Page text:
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Porphyrin molecules have a highly conjugated cyclic structure and are theorized to have unusually large two-photon absorptivities (σTPA), i.e., σTPA ~ 10^2 GM. The authors tested this claim. Ultrafast two-photon absorption (TPA) spectroscopy was performed on solutions of hemoglobin, which contains a naturally occurring metaloporphyrin. They used a pump-probe technique to directly detect the change in transmission induced by TPA over the wavelength range of λ0=780–880 nm. As controls, they measured the TPA of the dyes rhodamine 6G and B; their measurements both verify and extend previously reported values. In new results, hemoglobin was found to have a peak two-photon absorptivity of σTPA~150 GM at λ0=825 nm, near a resonance of the Soret band. This value supports theoretical expectations. They also found a significant difference in the TPA of carboxyhemoglobin versus oxyhemoglobin, e.g., σTPA=61 GM versus σTPA=18 GM, respectively, at λ0=850 nm, which shows that the ligand affects the electronic states involved in TPA.

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Penetrating arterioles are a bottleneck in the perfusion of neocortex

Nozomi Nishimura, Chris B. Schaffer, Beth Friedman, Patrick D. Lyden, and David Kleinfeld

Proceedings of the National Academy of Sciences (2007)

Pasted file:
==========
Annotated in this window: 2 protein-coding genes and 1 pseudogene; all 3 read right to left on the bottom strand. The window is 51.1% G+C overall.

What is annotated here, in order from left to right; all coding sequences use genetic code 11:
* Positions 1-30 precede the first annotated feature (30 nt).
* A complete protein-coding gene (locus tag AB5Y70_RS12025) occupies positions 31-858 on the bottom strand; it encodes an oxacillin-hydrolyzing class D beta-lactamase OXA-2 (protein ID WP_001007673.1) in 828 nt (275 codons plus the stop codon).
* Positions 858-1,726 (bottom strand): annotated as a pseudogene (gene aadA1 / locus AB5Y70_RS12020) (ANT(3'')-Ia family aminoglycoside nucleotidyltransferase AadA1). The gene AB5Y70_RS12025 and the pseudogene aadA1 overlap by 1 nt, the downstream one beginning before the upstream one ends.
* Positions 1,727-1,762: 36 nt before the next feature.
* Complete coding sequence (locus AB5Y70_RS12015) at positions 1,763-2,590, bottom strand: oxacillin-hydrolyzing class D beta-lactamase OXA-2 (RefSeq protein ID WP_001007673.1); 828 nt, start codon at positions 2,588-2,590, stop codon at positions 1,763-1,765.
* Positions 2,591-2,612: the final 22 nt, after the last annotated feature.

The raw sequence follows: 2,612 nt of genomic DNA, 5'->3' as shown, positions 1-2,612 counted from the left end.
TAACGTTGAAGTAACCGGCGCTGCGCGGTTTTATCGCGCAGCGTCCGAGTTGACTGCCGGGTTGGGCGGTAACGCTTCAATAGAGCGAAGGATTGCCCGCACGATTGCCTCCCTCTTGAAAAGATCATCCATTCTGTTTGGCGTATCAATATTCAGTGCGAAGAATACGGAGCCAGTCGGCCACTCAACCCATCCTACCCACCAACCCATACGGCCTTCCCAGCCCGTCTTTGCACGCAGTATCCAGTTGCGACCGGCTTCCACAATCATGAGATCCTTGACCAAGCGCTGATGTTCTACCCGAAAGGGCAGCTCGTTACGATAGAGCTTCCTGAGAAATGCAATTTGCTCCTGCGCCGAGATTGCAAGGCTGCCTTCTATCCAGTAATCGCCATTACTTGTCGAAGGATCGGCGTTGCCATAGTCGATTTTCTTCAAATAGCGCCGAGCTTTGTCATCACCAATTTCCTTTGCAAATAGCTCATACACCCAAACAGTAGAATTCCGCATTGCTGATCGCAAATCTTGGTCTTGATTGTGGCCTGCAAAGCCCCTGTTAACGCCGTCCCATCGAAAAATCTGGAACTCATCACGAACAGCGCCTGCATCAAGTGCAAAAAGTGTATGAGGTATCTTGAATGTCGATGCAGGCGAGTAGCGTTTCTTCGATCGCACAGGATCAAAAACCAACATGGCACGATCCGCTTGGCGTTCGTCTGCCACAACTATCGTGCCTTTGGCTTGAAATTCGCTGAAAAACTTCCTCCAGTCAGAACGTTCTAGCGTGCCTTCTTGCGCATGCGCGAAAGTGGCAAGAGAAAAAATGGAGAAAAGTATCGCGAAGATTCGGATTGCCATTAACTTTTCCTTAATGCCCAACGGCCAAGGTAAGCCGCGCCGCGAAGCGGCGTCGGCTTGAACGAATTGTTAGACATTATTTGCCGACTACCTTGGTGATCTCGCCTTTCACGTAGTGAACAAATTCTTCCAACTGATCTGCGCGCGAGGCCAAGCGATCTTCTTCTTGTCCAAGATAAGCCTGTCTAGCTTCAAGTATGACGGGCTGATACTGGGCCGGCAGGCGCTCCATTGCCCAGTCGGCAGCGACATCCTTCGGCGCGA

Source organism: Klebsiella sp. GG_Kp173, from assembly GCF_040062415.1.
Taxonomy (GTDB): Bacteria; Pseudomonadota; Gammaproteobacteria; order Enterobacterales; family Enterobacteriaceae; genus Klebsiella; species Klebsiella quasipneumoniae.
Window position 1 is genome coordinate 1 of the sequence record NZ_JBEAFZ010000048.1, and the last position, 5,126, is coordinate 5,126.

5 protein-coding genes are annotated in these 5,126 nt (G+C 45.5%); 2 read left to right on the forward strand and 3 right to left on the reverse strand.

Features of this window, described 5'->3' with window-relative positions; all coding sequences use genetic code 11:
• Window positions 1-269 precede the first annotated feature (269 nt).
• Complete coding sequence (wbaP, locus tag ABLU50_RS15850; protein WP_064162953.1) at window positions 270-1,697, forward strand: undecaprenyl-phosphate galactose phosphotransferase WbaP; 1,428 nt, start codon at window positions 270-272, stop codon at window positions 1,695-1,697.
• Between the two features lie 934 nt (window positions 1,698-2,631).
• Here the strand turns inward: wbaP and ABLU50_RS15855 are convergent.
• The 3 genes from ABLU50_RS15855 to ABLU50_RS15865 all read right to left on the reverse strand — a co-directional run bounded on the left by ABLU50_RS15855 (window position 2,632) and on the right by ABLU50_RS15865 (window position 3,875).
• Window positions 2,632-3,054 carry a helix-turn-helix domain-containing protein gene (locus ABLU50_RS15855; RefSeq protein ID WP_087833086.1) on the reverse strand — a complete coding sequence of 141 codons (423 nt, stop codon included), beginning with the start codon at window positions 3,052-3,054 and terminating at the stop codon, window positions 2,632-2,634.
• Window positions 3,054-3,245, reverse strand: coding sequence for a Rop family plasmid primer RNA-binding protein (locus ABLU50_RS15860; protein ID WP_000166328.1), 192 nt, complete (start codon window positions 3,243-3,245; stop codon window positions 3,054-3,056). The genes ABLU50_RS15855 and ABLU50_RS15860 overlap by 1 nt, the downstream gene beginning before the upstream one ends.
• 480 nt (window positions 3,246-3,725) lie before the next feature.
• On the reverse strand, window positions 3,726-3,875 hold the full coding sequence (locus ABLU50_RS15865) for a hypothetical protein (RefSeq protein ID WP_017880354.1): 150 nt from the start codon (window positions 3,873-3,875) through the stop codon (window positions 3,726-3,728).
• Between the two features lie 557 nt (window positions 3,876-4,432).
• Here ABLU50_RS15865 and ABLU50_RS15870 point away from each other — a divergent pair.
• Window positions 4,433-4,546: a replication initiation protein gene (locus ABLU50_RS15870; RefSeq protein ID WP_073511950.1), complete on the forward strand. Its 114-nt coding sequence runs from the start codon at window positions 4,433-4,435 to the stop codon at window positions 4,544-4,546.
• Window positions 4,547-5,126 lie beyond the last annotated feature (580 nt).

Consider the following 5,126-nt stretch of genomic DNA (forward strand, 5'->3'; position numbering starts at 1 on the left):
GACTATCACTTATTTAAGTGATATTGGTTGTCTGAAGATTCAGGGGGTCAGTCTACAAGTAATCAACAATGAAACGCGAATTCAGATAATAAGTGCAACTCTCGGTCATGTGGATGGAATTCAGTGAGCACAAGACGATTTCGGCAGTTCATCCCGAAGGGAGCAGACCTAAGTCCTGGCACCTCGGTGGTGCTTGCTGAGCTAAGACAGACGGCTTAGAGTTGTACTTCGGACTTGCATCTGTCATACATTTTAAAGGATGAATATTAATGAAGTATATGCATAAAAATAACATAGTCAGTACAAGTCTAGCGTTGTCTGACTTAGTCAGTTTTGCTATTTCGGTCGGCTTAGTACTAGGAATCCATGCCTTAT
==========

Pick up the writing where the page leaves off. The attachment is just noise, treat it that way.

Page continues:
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Penetrating arterioles bridge the mesh of communicating arterioles on the surface of cortex with the subsurface microvascular bed that feeds the underlying neural tissue. We tested the conjecture that penetrating arterioles, which are positioned to regulate the delivery of blood, are loci of severe ischemia in the event of occlusion. Focal photothrombosis was used to occlude single penetrating arterioles in rat parietal cortex, and the resultant changes in flow of red blood cells were measured with two-photon laser-scanning microscopy in individual subsurface microvessels that surround the occlusion. We observed that the average flow of red blood cells nearly stalls adjacent to the occlusion and remains within 30% of its baseline value in vessels as far as 10 branch points downstream from the occlusion. Preservation of average flow emerges 350 µm away; this length scale is consistent with the spatial distribution of penetrating arterioles. We conclude that penetrating arterioles are a bottleneck in the supply of blood to neocortex, at least to superficial layers.